The Philippines is Asia’s best performing country in closing the gender gap. It is the only country in Asia-Pacific that has fully closed gender disparity in education and health, garnering 0.781 points, according to the Global Gender Gap 2014 report of World Economy Forum (WEF), released on October 29, 2014.
November 11, 2014
The Philippines is Asia’s best performing country in closing the gender gap. It is the only country in Asia-Pacific that has fully closed gender disparity in education and health, garnering 0.781 points, according to the Global Gender Gap 2014 report of World Economy Forum (WEF), released on October 29, 2014. At 9th place out of 142 surveyed countries, the Philippines was best placed in Southeast Asia, followed by Singapore (59), Thailand (61), Vietnam (76), Indonesia (97), and Brunei (98). In the top 10 of most gender-equal countries, along with the Philippines, are: Iceland, Finland, Norway, Sweden, Denmark, Nicaragua, Rwanda, Ireland, and Belgium. Since WEF began the report in 2006, the Philippines has been in top 10 list.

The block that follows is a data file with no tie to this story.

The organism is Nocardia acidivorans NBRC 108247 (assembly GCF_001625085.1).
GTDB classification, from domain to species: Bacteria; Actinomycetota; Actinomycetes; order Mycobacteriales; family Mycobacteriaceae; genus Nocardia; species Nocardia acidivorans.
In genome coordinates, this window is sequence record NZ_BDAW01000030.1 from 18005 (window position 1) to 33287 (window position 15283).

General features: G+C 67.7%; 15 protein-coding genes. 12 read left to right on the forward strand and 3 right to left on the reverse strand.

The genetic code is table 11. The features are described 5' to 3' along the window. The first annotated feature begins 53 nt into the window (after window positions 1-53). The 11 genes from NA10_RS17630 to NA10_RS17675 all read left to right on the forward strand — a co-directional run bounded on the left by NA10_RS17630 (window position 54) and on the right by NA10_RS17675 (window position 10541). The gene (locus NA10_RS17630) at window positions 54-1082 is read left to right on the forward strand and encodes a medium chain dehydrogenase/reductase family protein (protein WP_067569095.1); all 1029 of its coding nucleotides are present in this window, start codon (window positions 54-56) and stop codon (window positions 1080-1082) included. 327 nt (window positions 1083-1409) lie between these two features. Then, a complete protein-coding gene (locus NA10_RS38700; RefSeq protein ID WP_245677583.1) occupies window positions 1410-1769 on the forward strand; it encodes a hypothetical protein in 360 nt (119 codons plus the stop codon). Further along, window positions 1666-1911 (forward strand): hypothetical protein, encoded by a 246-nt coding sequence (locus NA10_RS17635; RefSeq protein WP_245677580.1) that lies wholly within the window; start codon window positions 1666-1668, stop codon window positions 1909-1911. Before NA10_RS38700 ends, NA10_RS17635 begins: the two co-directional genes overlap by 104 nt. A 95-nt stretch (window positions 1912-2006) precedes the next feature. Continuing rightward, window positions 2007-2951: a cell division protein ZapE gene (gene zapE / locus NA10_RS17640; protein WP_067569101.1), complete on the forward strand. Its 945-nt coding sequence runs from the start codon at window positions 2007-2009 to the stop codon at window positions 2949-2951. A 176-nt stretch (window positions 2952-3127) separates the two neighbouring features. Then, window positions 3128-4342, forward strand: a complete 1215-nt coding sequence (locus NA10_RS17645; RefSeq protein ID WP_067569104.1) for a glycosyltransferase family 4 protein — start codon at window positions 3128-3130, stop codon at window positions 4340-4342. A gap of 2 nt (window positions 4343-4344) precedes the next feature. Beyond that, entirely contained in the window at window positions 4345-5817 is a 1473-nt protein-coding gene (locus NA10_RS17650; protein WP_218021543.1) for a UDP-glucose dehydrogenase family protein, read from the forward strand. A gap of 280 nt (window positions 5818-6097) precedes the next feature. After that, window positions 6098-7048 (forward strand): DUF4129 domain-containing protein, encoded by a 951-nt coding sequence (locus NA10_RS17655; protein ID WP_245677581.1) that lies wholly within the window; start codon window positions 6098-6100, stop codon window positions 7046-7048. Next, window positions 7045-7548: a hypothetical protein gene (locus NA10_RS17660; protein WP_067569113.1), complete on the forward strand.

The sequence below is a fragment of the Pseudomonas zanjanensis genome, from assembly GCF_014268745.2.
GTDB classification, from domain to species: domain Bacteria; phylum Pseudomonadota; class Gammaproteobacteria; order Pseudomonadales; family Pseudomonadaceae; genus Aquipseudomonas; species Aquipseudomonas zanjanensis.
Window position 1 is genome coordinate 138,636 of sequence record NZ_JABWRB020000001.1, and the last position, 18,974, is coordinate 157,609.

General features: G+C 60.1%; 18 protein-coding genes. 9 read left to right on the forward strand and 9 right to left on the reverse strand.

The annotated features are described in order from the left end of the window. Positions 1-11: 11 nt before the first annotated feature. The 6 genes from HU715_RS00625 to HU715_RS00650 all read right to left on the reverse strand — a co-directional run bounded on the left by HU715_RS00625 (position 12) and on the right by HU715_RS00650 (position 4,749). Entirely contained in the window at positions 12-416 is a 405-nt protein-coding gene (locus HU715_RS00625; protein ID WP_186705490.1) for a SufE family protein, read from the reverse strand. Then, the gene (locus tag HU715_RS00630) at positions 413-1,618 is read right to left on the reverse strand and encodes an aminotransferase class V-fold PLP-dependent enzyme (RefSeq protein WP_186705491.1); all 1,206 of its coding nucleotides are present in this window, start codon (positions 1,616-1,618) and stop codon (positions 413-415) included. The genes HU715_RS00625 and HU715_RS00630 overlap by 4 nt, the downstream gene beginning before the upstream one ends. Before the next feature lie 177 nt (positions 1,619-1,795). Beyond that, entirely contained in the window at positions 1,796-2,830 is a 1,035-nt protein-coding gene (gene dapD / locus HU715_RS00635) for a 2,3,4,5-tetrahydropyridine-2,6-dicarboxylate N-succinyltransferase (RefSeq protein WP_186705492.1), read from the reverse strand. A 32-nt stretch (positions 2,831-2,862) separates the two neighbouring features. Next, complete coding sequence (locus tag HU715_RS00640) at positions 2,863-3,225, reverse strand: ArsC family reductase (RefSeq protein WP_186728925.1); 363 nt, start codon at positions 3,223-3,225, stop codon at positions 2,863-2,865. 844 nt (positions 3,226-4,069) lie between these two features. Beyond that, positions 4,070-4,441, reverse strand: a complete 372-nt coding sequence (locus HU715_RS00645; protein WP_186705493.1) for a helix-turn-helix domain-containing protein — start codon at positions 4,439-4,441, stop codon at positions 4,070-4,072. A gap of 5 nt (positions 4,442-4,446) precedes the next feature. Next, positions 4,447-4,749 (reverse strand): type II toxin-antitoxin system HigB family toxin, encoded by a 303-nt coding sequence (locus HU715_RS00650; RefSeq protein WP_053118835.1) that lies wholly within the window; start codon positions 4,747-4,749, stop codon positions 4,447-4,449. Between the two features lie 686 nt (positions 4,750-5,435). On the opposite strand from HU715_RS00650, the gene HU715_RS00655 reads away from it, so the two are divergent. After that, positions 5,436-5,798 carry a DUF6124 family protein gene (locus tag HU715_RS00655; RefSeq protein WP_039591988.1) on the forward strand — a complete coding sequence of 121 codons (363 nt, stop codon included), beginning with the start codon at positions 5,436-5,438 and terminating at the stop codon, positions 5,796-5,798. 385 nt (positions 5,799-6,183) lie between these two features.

The report, now on its 9th year, assessed 142 countries on how well they divide resources and opportunities between their male and female populations. It tracked the strong correlation between a country’s gender gap and its national competitiveness. As women account for one-half of a country’s potential talent base, a nation’s competitiveness depends significantly on whether and how it educates and utilizes its women, it said.
The report measured gender inequality in four areas – Economic Participation and Opportunity, Educational Attainment, Political Empowerment, and Health and Survival. The Philippines was second to Norway on the ability of women to rise to positions of leadership and enterprise, and has the highest percentage of firms with female participation in the ownership.
Overall, the report said, gender equality was improving worldwide, with 105 countries becoming more equal since 2006 and health and education access being the most egalitarian globally. The report showed most improvements were in women’s participation in politics; much of progress on gender equality over the last 10 years has come from more women entering politics and the workforce. Achieving gender equality is important for economic reasons, the WEF said, noting that only those economies who have full access to all their talent will remain competitive and will prosper.
The Philippine Commission on Women, the lead agency for promoting women’s empowerment, human rights, and gender equality, welcomed the report, saying that the coalesced efforts of government, nongovernment organizations, civil society groups, and academe have been putting the Philippines in the top 10 list. There must be no room for complacency; there’s a lot of work to be done particularly in fulfillment of women’s participation and of representation in all spheres of society, it said.